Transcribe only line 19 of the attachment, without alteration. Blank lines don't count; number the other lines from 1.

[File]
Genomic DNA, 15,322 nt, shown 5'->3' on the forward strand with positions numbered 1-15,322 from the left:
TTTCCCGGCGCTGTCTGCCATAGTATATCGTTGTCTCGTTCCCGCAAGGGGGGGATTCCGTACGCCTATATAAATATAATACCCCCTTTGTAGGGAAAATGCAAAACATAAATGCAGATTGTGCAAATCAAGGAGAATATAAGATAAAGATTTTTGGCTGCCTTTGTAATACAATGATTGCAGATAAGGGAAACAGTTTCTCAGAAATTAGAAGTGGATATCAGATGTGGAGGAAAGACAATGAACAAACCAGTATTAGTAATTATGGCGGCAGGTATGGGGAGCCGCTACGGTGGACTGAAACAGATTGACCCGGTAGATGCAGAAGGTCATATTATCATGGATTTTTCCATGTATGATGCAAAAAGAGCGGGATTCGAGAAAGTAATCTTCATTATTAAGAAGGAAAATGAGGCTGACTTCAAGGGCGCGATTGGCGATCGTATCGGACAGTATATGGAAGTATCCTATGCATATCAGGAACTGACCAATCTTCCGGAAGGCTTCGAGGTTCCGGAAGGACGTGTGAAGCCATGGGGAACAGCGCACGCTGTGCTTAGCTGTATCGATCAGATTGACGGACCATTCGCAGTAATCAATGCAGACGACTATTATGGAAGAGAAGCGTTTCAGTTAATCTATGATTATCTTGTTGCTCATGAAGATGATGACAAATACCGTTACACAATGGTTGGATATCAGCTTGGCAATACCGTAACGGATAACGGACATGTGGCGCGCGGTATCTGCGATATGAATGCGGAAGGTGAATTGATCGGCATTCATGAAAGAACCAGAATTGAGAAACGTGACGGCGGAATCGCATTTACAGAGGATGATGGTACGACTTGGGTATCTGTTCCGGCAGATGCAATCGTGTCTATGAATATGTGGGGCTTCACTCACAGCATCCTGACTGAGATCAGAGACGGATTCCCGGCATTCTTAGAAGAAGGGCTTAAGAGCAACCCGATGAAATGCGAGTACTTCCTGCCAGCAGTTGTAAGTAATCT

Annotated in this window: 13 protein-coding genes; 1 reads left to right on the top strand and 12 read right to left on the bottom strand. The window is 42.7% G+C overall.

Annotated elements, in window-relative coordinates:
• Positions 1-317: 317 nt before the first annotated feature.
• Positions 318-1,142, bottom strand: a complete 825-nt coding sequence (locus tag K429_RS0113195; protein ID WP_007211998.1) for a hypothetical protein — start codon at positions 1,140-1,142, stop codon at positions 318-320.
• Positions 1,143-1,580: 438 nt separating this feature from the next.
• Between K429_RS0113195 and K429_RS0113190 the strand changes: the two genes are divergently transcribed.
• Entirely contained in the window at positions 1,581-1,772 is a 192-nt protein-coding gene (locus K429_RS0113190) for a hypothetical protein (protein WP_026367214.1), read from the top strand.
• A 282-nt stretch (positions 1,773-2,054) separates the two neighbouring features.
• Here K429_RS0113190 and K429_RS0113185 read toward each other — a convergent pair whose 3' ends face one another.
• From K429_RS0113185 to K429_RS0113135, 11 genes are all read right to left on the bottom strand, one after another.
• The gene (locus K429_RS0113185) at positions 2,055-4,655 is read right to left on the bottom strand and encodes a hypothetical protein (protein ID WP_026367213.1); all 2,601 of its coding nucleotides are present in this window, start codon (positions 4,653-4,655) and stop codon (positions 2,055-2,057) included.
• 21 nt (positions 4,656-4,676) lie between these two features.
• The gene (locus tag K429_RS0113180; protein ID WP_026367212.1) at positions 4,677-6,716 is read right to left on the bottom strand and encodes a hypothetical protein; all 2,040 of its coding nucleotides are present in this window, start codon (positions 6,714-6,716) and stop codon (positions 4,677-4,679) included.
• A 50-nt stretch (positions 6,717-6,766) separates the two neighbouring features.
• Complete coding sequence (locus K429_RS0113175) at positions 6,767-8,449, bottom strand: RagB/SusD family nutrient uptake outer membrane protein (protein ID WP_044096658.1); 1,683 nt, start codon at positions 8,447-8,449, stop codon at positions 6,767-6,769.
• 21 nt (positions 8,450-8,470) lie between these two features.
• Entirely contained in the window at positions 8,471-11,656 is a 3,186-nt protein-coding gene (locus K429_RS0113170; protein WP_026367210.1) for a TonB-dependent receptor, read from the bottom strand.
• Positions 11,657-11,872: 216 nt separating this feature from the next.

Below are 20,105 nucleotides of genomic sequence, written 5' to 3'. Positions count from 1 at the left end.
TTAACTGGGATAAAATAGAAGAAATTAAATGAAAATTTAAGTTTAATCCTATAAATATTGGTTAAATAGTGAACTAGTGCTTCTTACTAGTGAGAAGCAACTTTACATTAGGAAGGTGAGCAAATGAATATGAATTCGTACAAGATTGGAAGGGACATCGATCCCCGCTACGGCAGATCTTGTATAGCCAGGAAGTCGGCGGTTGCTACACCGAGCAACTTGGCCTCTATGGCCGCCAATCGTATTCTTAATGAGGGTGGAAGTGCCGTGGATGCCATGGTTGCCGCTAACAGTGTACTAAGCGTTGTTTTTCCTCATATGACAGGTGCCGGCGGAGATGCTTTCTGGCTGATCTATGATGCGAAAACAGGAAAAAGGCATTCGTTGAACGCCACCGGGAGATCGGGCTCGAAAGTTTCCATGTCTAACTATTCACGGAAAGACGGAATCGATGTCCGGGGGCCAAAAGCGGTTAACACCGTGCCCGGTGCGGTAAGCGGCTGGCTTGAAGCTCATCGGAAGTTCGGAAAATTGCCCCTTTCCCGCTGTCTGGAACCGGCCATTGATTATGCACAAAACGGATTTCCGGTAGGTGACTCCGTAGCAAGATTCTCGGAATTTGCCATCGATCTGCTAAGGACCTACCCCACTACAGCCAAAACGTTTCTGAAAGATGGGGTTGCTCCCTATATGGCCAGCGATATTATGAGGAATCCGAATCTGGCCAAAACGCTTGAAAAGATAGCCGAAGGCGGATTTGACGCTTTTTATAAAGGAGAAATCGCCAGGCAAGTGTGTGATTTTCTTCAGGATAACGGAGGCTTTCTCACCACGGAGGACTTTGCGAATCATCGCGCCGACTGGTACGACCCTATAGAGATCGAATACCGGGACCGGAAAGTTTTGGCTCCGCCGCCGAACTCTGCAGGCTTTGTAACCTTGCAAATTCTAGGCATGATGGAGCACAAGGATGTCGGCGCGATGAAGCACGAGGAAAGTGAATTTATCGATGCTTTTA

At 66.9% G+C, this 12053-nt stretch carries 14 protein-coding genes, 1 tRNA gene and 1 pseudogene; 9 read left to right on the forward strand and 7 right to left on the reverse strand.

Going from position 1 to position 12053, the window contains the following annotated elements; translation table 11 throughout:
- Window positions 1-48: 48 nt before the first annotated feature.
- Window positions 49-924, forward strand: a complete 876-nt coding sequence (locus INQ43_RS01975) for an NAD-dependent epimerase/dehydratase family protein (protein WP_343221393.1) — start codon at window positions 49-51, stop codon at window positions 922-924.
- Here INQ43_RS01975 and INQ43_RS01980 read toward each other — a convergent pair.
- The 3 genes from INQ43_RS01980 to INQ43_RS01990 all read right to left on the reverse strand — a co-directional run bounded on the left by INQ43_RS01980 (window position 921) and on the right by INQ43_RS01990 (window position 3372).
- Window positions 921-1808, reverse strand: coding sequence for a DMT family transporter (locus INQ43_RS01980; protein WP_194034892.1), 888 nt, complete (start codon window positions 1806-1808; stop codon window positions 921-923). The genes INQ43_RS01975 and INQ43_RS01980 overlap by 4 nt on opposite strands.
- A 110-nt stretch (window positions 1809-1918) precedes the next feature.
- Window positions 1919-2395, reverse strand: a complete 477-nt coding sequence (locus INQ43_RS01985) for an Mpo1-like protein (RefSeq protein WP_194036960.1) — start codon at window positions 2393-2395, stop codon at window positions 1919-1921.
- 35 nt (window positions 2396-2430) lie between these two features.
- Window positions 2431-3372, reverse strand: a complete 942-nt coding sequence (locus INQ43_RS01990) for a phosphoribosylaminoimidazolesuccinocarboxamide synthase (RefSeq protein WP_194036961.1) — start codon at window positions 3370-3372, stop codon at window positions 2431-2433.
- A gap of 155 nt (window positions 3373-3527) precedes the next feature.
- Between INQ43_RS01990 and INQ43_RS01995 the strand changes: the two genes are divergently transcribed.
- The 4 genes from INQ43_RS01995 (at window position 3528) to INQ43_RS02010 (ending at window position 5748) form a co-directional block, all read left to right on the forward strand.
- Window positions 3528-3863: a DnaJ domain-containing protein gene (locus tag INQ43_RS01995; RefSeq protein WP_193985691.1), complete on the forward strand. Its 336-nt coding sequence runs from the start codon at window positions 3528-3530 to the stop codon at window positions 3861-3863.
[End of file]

• Entirely contained in the window at positions 8,471-11,656 is a 3,186-nt protein-coding gene (locus K429_RS0113170; protein WP_026367210.1) for a TonB-dependent receptor, read from the bottom strand.